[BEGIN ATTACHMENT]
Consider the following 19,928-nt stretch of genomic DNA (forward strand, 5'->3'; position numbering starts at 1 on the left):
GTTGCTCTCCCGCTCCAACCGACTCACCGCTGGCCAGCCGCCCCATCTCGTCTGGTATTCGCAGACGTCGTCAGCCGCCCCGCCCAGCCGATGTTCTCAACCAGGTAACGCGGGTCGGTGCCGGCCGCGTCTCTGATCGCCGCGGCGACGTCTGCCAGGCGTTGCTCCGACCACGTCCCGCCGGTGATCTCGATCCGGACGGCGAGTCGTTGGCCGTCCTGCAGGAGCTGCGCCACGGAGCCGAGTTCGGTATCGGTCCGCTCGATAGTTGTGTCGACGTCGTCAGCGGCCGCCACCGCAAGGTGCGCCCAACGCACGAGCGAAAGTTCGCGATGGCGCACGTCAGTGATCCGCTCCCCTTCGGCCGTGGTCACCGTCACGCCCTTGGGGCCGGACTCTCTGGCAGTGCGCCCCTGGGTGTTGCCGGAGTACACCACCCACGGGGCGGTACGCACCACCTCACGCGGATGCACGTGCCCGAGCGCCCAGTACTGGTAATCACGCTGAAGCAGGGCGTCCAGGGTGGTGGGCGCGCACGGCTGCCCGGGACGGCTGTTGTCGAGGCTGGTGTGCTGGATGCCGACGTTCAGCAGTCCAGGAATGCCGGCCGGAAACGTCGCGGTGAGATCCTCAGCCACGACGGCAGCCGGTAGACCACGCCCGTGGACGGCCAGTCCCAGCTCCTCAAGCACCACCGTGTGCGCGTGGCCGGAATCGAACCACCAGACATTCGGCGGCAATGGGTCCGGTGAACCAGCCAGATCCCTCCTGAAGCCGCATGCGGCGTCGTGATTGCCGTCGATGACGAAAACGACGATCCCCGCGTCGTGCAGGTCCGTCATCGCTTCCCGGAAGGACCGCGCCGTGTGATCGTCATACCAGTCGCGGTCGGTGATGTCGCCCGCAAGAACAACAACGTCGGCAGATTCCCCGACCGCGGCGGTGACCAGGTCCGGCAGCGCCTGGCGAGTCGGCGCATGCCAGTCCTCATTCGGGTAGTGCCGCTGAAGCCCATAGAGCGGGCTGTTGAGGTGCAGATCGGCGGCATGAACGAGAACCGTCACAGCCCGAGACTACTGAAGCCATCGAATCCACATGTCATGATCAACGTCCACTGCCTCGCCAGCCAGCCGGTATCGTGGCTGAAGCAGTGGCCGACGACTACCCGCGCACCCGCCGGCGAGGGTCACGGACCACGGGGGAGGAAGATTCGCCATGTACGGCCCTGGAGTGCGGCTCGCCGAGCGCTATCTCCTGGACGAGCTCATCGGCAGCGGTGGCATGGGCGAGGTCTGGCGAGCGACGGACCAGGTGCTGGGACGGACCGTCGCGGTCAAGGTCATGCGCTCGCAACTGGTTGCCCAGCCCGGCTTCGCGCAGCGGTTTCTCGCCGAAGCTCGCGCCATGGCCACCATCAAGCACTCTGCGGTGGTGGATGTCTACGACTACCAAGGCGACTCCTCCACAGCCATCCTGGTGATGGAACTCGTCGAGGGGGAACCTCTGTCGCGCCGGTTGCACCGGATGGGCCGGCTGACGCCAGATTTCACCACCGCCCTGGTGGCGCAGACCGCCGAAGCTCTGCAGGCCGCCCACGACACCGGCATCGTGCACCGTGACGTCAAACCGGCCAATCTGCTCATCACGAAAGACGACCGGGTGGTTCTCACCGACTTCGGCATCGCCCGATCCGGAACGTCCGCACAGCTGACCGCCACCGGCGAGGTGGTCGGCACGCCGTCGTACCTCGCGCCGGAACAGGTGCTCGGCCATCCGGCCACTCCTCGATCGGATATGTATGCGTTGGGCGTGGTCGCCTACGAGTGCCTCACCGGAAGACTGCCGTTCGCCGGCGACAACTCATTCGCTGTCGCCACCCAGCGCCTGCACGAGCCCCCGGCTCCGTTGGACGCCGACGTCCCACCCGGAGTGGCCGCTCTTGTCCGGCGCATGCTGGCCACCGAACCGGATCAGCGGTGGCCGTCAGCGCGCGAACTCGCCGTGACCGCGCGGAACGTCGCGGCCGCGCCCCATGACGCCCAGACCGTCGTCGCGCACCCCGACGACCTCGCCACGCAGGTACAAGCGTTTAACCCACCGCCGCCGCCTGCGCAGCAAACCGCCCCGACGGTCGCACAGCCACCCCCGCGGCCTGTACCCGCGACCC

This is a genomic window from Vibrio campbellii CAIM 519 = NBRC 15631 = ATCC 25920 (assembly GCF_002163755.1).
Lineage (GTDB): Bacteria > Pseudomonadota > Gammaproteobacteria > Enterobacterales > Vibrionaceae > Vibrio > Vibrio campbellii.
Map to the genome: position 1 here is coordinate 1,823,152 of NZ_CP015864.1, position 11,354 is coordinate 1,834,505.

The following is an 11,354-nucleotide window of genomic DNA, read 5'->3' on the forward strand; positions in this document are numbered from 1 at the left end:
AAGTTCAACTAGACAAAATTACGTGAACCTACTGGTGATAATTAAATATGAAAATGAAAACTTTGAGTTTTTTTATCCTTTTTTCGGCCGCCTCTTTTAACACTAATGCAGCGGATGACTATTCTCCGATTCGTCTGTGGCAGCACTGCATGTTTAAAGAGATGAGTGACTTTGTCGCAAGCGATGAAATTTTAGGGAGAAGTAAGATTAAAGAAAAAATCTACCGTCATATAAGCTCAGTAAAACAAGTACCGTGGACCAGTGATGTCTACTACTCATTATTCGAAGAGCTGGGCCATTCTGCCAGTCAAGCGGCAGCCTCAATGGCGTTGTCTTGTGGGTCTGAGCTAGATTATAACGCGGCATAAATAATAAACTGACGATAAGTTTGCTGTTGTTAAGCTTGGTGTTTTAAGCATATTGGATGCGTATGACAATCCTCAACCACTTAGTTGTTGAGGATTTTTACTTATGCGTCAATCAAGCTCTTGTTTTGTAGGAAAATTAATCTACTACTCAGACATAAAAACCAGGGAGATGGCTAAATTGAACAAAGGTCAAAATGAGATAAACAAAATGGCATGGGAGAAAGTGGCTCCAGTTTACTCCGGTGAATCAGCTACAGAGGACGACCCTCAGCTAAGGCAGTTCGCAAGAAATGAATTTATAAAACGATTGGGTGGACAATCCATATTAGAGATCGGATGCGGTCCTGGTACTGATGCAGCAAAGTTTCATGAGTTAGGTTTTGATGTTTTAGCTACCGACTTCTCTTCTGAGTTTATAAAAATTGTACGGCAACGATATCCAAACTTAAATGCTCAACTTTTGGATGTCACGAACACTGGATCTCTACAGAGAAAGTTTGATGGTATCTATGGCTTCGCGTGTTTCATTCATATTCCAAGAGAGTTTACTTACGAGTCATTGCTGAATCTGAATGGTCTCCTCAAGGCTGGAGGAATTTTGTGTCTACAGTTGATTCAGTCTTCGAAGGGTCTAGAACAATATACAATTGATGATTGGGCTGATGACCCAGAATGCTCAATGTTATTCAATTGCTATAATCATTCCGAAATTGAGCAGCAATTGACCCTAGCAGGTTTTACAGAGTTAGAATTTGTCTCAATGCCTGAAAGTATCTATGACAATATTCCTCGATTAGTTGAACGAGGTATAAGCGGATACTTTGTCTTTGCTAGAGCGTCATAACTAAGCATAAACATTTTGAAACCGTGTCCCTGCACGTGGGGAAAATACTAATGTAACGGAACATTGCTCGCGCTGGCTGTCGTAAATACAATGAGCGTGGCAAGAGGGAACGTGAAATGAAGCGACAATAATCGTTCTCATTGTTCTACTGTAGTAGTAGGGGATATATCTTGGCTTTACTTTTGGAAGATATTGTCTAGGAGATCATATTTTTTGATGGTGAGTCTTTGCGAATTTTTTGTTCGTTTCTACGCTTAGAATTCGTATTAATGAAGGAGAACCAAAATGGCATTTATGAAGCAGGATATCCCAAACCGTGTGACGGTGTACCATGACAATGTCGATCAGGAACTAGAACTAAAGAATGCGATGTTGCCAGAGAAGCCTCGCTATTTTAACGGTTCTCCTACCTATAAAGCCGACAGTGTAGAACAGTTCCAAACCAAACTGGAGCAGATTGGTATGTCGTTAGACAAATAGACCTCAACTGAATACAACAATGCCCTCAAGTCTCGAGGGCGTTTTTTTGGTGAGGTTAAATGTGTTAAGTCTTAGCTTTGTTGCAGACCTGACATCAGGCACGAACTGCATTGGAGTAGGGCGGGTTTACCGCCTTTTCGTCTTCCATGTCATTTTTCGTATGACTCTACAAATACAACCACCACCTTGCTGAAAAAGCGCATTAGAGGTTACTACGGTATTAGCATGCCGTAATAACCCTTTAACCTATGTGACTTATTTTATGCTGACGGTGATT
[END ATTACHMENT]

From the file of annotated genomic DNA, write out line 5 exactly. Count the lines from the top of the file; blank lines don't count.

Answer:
Map to the genome: position 1 here is coordinate 1,823,152 of NZ_CP015864.1, position 11,354 is coordinate 1,834,505.